On “No Wrong,” a few songs into Earthtones (Brushfire), Bahamas frontman Afie Jurvanen sings, “I’m just repeating myself since I wrote ‘Southern Drawl’”—a reference to a twangy alt-country tune he released nearly a decade ago. It’s a curious callback, given Earthtones is a radical reinvention of Bahamas’s breezy sound. The folksy sensibilities and tenderly plucked acoustic guitars of previous records are gone, swapped out for jazzy licks, funk bass grooves and skittish hi-hats, recorded with members of D’Angelo’s backing band. “Opening Act” is an infectiously playful doo-wop number about the troubles of a touring musician; “No Expectations” takes jazzy cues from Herbie Hancock; and “Bad Boys Need Love Too” is Jurvanen’s amusingly jarring attempt at rapping. It might all fall apart if not for Jurvanen’s consistently catchy songwriting and disarming sense of humour. Crack open Earthtones’s vinyl jacket and you’ll see him sporting a beige Adidas tracksuit and a goofy grin, like a kid who can’t believe his crazy idea actually worked.
Zaki Ibrahim’s second full-length album, The Secret Life of Planets (independent), begins with two minutes of undulating celestial soundscapes, overlaid with spoken snippets about energies, stars and molecules, as if to warn listeners that things are about to get weird. Analogue synths and atmospheric textures dominate the eleven sci-fi soul tracks that follow, but the otherworldly elements are grounded by the album’s intimate, concrete subject matter—Ibrahim’s father’s death and her son’s birth—and oodles of memorable hooks. Cue up “Love Made Naked” for a perfect Ibrahim primer, filled with sounds that feel both nostalgically retro and boldly futuristic.
The cover of Rhye’s Blood (Loma Vista), LA-via-Toronto musician Mike Milosh’s second album, depicts a woman’s bare back, cloaked in shadow and surrounded by clouds. It’s about as good an advertisement as you’ll get for the music within: seductive, dreamy R&B about love and, more often, lust. The nonchalant bass lines, delicate strings and barely-there synth layers all contribute to the mood, but it’s Milosh’s vocals that truly set the tone. He utters almost-comical double entendres (“I really want you to come… with me”) in a falsetto that’s as fragile as vapour, threatening to disappear at any moment. It’s quiet and intimate, as if it had been sung—and meant to be listened to—in a dark bedroom after midnight.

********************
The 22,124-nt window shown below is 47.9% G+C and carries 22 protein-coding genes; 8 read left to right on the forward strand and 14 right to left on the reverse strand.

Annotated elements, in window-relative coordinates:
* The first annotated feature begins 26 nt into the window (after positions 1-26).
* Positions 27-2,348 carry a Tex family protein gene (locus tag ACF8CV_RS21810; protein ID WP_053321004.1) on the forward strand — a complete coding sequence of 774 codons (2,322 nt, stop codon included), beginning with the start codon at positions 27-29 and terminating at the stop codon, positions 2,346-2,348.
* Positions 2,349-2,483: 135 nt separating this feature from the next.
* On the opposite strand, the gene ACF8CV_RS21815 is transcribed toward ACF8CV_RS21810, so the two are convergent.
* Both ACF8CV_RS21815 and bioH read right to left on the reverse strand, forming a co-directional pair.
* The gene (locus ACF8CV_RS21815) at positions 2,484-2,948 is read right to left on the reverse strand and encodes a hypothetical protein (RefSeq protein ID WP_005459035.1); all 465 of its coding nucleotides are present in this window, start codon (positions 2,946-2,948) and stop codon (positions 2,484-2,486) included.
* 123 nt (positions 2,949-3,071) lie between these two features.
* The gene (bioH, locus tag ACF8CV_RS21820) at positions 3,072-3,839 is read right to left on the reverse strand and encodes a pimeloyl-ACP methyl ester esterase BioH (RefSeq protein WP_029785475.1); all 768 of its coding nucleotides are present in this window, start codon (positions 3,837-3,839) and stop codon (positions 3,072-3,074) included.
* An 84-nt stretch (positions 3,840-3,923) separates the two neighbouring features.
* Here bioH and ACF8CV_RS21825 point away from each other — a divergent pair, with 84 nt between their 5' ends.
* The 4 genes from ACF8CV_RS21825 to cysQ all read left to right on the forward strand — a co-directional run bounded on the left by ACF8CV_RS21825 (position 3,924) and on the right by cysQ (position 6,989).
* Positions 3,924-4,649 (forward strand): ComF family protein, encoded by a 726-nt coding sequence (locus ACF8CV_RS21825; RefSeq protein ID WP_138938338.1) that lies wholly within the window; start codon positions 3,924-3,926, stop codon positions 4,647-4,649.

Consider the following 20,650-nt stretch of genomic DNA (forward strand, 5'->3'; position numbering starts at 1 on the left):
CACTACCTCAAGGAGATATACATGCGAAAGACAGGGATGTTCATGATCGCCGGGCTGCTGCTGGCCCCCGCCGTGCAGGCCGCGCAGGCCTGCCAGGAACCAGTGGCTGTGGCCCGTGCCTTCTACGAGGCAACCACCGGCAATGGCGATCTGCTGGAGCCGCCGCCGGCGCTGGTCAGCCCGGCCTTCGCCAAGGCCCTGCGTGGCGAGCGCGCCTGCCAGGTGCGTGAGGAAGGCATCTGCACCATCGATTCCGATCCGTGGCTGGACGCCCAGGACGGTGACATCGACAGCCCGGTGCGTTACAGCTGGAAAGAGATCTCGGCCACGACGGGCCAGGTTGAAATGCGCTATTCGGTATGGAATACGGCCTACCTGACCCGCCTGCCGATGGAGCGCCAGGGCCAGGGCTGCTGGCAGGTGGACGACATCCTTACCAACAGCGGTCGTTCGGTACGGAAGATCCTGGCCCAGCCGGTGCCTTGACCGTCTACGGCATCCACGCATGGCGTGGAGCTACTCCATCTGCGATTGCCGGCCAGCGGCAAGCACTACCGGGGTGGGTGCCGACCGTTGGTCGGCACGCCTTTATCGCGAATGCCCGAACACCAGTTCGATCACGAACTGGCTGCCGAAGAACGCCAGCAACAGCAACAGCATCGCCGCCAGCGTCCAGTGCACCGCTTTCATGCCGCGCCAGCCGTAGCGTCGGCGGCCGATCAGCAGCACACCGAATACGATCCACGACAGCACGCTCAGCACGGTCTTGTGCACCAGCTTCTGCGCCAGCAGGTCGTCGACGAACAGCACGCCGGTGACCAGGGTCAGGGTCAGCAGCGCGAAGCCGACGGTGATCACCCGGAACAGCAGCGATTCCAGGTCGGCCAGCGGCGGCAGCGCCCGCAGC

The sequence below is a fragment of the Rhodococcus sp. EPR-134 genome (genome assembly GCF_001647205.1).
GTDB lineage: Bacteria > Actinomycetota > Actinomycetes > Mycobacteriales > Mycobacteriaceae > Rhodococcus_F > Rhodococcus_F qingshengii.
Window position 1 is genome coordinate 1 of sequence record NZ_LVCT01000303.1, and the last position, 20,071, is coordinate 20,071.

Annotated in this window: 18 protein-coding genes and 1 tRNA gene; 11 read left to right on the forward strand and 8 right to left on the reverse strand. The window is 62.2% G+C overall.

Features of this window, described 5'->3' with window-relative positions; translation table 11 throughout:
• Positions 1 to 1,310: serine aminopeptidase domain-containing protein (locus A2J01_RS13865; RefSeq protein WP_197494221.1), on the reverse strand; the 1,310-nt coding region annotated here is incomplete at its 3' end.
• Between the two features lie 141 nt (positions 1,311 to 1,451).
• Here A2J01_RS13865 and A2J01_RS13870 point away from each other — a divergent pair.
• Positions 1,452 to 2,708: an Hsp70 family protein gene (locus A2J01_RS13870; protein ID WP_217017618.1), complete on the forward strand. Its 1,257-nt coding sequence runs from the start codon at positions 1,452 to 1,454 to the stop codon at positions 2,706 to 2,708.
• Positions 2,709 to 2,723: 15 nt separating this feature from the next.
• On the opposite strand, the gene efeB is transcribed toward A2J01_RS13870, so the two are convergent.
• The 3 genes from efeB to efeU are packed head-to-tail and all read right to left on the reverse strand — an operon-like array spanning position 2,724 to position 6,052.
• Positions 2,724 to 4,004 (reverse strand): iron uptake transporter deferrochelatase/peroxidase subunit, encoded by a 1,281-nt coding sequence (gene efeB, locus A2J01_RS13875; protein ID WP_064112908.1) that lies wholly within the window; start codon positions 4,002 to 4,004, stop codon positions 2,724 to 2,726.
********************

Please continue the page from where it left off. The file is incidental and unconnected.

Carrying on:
Charlotte Day Wilson’s 2016 EP, CDW, was a cruelly brief introduction to the Toronto soul singer. As soon as you settled into the alluringly lethargic groove of its six tracks, the album was over. Day Wilson’s follow-up, Stone Woman (independent), is like the second side CDW never had, featuring six equally dazzling slow jams. The title-track opener is a sparse, fractured collage of tinkling chimes; “Let You Down” pairs lo-fi hip-hop beats with orchestral flair; and “Doubt” is the smooth, crescendoing standout, with an unforgettable, harmony-filled chorus. Stone Woman’s strength is Wilson’s maturity: she no doubt has the diva-like chops to belt Mariah-high power ballads, but she prefers to tease her listeners with lower-register melodies that make the peaks, when they finally arrive, soar so much higher.
Rich Aucoin throws Canada’s best concerts. At every gig, Halifax’s happy-go-lucky party-pop king blasts confetti, leads mass sing-alongs and dances with crowds under his signature giant parachute. Trouble is, without the bells and whistles, his studio albums have always felt like an unsatisfactory facsimile of his transcendent live shows. Hold (independent), his jubilant new EP, finally captures that onstage energy. It’s twenty-one unrelenting minutes of indie-electro glory, filled with all the snowballing build-ups and explosive drops of an EDM banger. It doesn’t hurt that Aucoin released the album to sixteen thousand fans via text message, as if personally inviting them all to some sort of top-secret celebration—no parachute required.
Since the early aughts, the shapeshifting Toronto collective Grand Analog has pumped out enticing blends of rap, rock, reggae and R&B. Though their latest effort, Survival (independent), is a clear homage to old-school hip-hop, it’s as eclectic as ever. The hypnotic instrumentals “Survival Mode” and “Stardust” are the stuff of electro exam-prep playlists, while Shad and De La Soul’s Posdnuos lend delightfully dense verses to the old-school beats of “Ballad of the Beast” and “Mutations.” With umpteen outside contributors (every song title is followed by a laughably extensive list of featured artists in parentheses), the project could feel disjointed, but Grand Analog instead finds a way to make it fresh and adventurous.